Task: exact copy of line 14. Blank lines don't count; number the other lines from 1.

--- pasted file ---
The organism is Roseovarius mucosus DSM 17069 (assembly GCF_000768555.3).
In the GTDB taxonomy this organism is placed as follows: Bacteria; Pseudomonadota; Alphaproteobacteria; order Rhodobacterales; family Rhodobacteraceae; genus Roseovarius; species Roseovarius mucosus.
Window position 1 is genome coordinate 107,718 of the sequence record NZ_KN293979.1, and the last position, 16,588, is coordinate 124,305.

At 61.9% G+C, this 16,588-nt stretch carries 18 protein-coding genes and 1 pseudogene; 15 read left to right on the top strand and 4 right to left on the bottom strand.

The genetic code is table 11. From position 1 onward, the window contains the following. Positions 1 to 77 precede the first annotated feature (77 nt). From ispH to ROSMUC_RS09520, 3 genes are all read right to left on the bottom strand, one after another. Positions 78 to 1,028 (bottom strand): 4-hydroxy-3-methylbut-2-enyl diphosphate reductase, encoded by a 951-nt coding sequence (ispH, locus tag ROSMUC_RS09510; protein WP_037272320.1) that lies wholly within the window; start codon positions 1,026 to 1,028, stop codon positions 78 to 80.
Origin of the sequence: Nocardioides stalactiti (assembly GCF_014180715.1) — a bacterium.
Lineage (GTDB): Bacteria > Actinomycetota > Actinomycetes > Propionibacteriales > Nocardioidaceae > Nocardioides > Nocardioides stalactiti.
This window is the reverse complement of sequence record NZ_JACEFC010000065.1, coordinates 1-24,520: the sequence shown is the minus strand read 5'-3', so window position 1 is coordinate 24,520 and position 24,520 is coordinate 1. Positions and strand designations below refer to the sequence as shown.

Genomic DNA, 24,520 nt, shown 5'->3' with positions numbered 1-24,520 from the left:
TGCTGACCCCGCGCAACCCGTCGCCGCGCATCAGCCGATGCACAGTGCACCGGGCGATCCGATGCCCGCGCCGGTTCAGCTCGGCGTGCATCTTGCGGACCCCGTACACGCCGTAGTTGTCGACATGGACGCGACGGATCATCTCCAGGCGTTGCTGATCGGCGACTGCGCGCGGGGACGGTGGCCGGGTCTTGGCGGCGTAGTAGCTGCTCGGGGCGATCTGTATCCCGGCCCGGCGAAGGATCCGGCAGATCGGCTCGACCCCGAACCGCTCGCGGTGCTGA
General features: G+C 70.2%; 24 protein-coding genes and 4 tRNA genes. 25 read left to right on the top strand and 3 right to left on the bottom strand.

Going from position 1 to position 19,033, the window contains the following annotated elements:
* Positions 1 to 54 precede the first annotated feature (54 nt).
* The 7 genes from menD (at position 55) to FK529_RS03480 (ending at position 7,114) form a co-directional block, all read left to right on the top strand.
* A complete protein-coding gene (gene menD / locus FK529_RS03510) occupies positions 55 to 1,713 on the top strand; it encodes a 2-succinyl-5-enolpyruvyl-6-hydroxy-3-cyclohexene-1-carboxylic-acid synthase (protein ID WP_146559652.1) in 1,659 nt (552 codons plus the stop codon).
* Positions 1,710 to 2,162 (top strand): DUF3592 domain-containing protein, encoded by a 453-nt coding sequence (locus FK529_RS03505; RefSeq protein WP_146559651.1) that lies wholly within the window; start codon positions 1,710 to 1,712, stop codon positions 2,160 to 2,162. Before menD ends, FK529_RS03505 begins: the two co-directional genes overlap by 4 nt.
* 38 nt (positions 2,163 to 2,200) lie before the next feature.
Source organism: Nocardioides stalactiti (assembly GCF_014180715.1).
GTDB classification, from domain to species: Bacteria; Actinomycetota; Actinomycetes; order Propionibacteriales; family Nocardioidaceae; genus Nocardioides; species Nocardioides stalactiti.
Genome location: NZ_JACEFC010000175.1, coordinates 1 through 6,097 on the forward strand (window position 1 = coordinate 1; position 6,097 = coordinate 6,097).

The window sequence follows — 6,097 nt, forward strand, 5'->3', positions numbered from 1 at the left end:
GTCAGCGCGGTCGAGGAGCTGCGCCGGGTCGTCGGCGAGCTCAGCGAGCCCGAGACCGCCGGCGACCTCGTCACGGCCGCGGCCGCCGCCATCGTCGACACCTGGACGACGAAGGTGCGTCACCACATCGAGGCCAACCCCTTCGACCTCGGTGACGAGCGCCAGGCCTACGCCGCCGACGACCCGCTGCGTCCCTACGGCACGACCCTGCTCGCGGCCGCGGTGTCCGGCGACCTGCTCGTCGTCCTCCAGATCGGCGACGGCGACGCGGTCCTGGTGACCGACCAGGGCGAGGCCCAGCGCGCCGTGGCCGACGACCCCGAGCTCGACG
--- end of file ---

* The 7 genes from menD (at position 55) to FK529_RS03480 (ending at position 7,114) form a co-directional block, all read left to right on the top strand.